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Wednesday, May 09, 2012

The Monastery by Sir Walter Scott


Book Review
The Monastery
by Sir Walter Scott
p. 1820
Kindle Edition

  After the "Rise" of the Novel during the 18th century, the popularity of the novel and size of the audience grew precipitously between 1811, the publication date for Jane Austen's Sense and Sensibility, and continued apace for two decades, culminating in the reign of Charles Dickens.  Austen and Scott wrote prior to Dickens.  At the time, Scott was big deal, and Austen not so much.  Austen wouldn't reach her "Modern" popularity until the end of the 19th century.

  Discounting Austen, Sir Walter Scott was THE man- probably reaching his professional peak in Rob Roy, published in 1818, and then experiencing a slight decline in critical esteem (while maintaining and increasing the size of his Audience) through the 1820s.  In 1820 he published both The Monastery AND Ivanhoe BOTH of which made the cut in the 2006 edition of 1001 Things To Read Before You Die.

  I think it's been so long since Sir Walter Scott has been read by anyone outside of the specialist academic field of 19th century Literature that incumbent for a reviewer to argue that someone, anyone should read one or more of Scott's book.

 In that regard, his status as an originator of historical fiction, and the resemblance between aspects of Scott's inestimable style and the history fun house of an Umberto Eco is probably the best bet.  Um... he brought back Robin Hood(in Ivanhoe.)

  But maybe the argument for Sir Walter Scott as his status as the originator of the first nostalgic artistic "scene" not based on Greece/Rome/The Classics.  He evoked mid 18th century Scotland in the early 19th century and he was the first Novelist to make a specific place "cool."  There are direct links between the worlds of Sir Walter Scott and the earliest available popular songs in America.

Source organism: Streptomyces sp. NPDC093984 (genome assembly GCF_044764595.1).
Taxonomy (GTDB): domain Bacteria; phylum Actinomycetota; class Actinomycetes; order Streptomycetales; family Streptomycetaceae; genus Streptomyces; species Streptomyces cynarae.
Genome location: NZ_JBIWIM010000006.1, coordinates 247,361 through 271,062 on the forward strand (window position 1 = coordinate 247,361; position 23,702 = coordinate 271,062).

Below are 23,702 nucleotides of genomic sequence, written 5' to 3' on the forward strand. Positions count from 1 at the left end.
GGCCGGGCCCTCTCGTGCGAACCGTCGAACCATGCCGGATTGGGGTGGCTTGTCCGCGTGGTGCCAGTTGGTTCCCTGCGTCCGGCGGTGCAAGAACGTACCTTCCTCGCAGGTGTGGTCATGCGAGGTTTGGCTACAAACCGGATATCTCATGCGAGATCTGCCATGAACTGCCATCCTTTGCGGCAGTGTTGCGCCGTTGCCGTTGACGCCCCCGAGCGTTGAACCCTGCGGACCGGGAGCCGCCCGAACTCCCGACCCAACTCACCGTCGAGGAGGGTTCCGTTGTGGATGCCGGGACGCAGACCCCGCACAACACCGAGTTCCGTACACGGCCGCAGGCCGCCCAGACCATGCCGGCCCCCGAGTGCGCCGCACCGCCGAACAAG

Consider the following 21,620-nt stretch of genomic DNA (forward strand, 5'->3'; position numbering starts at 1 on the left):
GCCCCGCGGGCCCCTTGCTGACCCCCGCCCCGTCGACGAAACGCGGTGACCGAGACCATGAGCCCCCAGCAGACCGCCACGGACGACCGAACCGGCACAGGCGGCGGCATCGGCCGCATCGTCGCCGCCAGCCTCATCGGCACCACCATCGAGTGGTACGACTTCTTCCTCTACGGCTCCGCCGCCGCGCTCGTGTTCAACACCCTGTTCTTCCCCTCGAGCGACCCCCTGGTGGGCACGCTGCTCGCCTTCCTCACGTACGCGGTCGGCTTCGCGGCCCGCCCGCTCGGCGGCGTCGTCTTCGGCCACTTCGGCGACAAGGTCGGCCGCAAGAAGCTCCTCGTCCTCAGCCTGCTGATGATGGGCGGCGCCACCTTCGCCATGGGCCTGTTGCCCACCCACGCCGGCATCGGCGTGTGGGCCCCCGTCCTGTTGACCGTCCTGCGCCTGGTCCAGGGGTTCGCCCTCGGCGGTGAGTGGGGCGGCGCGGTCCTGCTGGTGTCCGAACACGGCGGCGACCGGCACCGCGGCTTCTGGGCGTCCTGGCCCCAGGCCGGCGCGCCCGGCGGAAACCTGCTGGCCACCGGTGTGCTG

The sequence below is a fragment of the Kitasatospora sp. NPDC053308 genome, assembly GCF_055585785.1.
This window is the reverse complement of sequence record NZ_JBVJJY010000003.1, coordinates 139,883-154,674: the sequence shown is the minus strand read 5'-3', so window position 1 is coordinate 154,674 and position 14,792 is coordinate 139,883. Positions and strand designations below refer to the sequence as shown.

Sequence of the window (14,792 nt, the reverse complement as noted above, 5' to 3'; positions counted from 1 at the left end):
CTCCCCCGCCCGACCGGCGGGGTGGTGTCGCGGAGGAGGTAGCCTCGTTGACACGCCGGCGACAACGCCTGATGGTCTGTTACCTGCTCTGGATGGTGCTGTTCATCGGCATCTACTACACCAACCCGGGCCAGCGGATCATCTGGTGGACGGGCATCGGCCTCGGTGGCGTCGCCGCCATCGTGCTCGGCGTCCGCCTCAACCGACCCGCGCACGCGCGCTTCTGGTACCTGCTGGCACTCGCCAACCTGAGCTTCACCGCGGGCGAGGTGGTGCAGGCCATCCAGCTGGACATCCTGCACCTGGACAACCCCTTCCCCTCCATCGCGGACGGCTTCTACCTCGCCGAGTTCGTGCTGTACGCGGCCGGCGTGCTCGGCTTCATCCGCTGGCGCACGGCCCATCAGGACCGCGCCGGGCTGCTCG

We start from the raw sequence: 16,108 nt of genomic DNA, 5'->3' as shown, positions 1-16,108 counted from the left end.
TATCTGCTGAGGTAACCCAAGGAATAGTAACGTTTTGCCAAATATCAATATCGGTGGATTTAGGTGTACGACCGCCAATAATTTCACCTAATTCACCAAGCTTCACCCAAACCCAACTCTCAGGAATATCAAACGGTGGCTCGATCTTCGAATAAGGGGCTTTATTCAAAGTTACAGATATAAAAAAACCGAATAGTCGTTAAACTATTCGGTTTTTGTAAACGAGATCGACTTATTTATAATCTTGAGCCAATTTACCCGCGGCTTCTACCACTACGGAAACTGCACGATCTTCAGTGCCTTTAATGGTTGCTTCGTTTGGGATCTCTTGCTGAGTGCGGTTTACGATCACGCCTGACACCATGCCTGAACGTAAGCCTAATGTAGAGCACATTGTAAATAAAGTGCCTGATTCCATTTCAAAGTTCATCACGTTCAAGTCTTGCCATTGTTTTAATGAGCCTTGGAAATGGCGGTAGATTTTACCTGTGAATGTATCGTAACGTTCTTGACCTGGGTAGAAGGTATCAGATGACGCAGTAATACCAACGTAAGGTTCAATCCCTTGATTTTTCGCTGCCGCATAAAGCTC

Is The Monastery the one book to read if you are only going to read one book by Sir Walter Scott?  Probably not.  I would stick with Ivanhoe- they were both published in the same  year and Ivanhoe is clearly the bigger "hit."  The Monastery also has a sequel, The Abbot, and I kind of feel compelled to read that book as well, even though I have no desire to do so.

  Unlike Ivanhoe, The Monastery lays on the 1820's "GOTH WAVE" lather pretty thick.  Starting with Mary Shelly's Frankenstein, published in 1818.  Then there is Melmoth the Wanderer by Charles Maturin published in 1820., The Albigenses by the same author, in 1824, and then the Private Memoirs and Confessions of a Justified Sinner by James Hogg- also published in 1824.  All of these books have what you would call "GOTH REVIVAL" themes.

 Despite Scott maintaining the historic fiction subject matter, in The Monastery he moves even further away from his wheel-house, the Scottish scene of the 18th century, and into areas where he had less of a feel for the material.  The characters in The Monastery- set in the 16th century- are, to put it charitably, leaden. Still writing Anonymously, though acknowledging his status as "the author of Waverley"(his first hit.)

 It is inexplicable how The Monastery could make the list while Waverley, his first novel, and the novel that "invented" historical fiction, could be left off the list.  I hope they  made a change in the 2010 edition of 1001 Books To Read Before You Die.

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